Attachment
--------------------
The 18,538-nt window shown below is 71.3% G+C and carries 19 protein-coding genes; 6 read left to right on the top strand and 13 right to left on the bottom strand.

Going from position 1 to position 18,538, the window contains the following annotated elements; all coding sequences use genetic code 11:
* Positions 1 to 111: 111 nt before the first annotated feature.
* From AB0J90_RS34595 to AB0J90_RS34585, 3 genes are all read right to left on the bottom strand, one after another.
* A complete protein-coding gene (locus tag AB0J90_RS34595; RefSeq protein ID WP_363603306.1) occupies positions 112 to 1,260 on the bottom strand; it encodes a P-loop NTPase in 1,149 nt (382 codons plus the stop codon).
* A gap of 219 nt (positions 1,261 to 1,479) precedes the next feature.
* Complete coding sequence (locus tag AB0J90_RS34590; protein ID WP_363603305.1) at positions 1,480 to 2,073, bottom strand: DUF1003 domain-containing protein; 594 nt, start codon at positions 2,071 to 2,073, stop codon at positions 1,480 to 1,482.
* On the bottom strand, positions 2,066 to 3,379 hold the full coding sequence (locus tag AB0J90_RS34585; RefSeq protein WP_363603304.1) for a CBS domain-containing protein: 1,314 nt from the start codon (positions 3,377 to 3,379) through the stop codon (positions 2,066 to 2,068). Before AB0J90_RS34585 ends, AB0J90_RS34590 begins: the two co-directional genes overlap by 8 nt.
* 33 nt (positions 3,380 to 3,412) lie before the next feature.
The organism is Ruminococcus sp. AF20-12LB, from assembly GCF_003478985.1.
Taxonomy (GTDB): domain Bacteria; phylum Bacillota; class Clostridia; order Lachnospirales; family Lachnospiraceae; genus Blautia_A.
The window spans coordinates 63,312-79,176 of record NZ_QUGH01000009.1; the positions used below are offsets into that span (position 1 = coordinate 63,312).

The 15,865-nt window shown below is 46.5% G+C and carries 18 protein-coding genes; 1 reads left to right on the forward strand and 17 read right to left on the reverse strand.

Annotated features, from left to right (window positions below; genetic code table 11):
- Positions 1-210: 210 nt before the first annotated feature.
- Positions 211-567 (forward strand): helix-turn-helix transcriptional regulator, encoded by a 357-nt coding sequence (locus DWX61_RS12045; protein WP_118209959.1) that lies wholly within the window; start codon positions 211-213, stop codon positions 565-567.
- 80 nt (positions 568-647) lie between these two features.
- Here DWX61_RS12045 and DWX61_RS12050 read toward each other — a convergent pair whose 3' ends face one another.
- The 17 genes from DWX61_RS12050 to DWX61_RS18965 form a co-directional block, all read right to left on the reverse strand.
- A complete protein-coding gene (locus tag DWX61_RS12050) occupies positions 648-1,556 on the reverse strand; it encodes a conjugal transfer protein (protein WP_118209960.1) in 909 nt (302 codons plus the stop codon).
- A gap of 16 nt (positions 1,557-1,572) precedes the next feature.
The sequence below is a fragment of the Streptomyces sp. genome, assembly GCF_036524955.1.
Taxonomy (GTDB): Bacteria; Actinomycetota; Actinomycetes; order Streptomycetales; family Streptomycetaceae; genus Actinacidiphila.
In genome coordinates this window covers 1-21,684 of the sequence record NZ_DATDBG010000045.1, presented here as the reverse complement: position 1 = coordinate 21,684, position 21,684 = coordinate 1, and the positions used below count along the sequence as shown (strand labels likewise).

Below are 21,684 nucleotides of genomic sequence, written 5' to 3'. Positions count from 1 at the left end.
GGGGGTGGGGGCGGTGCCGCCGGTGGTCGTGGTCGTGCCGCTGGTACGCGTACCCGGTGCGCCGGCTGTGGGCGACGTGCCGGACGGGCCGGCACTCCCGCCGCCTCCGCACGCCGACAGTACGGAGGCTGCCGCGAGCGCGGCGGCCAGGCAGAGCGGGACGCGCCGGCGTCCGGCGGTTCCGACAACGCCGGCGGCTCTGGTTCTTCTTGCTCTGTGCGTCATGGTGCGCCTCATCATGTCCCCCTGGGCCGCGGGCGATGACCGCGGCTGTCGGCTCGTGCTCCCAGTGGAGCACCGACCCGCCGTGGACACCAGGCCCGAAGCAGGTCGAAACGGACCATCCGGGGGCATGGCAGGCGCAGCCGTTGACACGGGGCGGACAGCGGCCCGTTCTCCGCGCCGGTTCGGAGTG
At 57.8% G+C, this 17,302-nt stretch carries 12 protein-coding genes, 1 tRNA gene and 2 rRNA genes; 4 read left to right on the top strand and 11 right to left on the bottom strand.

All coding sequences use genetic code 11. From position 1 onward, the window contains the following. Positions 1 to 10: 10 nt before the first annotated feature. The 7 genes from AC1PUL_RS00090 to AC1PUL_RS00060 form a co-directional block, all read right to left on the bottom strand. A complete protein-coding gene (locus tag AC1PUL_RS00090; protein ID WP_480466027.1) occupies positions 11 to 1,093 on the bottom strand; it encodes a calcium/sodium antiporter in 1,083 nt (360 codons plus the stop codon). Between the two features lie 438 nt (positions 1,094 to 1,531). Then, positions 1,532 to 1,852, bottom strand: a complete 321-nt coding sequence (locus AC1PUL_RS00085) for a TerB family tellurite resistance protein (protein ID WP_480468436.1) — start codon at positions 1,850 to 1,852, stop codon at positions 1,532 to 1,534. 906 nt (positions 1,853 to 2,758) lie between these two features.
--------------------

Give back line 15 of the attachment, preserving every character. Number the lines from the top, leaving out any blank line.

- Positions 1-210: 210 nt before the first annotated feature.